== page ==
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Sarah Baartman: The “first known Black female victim of trafficking

“We cannot undo the damage that was done to her. But at least we can summon the courage to speak the naked but healing truth that must comfort her wherever she may be.” –Thabo Mbeki

Sarah Baartman, the “first known Black female victim of trafficking,” died on 29 December 1815. A Khoi-san woman of South Africa, she was lured to Europe with the promise of fame and riches. Baartman was brought to England in 1810, and exhibited on stage in a cage as a curiosity known as the Hottentot Venus. A court battle waged by British abolitionists to free her from her exhibitors failed. In 1814 she was taken to France, and became the object of scientific and medical research that formed the bedrock of European sick ideas about Black female sexuality. After her death, her brain, skeleton and sexual organs remained on display in a Paris museum until 1974 and were not repatriated and buried until 2002. Today she is seen by many as the epitome of colonial exploitation and racism, of the ridicule and commodification of Black people; and the ‘quintessential’ figure of intersecting gender and racial oppressions.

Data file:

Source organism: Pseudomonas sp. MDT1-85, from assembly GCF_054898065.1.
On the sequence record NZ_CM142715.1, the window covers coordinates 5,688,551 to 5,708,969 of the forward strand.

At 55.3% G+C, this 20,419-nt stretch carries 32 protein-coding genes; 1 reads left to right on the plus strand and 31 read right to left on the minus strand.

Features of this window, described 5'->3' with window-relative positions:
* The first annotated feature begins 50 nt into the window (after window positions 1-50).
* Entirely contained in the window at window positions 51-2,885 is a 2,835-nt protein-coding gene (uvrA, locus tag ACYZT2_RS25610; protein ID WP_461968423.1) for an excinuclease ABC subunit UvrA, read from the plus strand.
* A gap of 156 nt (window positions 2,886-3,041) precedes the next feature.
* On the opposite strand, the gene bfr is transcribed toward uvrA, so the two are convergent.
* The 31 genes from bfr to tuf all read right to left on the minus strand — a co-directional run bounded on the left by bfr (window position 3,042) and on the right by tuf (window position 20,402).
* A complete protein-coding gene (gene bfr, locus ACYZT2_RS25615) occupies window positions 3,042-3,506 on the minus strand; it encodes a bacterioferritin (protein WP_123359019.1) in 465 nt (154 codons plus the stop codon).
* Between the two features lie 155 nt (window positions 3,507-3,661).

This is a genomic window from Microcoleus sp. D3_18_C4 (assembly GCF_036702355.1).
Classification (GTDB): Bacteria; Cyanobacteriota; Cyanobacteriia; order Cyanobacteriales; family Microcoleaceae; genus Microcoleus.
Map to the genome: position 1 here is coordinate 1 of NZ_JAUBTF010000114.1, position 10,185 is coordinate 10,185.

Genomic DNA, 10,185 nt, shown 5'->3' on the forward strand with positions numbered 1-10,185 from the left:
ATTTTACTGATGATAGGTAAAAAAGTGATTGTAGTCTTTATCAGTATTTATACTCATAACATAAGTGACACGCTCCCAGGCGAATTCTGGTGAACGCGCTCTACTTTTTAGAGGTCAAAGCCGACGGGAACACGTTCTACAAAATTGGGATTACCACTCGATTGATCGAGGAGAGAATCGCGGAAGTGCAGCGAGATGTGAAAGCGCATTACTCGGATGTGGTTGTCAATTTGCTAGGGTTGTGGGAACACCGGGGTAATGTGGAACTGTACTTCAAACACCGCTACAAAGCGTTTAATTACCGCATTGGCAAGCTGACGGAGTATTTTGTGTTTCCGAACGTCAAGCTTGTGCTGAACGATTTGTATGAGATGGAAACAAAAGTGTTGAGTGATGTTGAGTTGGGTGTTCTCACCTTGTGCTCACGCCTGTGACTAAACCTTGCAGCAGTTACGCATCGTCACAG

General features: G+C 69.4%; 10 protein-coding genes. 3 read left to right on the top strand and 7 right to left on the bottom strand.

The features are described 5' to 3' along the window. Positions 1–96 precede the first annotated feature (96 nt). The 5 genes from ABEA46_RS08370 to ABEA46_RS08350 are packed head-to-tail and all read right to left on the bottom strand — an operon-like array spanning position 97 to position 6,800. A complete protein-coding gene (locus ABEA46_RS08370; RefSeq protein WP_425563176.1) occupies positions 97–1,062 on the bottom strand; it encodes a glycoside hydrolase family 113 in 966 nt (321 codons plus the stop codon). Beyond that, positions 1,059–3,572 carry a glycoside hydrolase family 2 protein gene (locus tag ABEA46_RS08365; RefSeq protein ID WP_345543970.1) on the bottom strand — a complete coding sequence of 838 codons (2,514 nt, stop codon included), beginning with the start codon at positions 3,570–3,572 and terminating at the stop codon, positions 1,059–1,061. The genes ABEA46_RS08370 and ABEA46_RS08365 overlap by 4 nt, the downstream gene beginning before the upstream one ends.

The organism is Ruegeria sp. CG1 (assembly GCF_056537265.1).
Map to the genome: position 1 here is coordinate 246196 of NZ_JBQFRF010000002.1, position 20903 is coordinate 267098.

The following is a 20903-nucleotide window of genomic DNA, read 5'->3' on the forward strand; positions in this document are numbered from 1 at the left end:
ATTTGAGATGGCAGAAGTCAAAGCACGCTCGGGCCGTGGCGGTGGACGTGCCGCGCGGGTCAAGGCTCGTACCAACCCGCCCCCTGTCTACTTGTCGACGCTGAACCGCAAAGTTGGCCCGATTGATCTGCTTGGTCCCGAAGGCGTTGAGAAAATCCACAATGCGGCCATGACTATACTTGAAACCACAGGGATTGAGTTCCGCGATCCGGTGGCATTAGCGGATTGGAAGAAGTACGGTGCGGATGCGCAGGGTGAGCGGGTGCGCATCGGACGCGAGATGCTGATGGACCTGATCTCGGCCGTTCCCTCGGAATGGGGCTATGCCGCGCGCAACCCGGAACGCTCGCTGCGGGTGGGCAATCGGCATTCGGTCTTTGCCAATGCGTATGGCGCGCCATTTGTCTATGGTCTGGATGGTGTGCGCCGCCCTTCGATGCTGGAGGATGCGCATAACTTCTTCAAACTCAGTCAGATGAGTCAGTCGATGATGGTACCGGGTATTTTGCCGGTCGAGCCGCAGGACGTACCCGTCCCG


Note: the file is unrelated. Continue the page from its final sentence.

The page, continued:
Poster announcing the appearance of Sarah Baartman, 1811 This disturbing yet stunning painting was created by the extraordinarily talented Cape Town artist, Frederick Mpuuga, and is an artistic interpretation of the'Hottentot Venus's' life as viewed through the lens of subsequent history.A nineteeth century image of Saartjie Baartman (picture via Jezebel)

It is believed that Sarah Baartman, also known as Sara or Saartjie, was born in South Africa’s Eastern Cape in 1789. She belonged to the cattle-herding Gonaquasub group of the Khoikhoi. Her mother died when she was aged two and her father, who was a cattle driver, died when she reached adolescence. Baartman married a Khoikhoi man who was a drummer and they had one child together who died shortly after birth. When she was sixteen years old, her partner was murdered by Dutch colonists. Soon after, she was sold into slavery to a trader named Pieter Willem Cezar, who took her to Cape Town where she became a domestic servant to his brother. It was during this time that she was given the name ‘Saartjie’, a Dutch diminutive for Sara.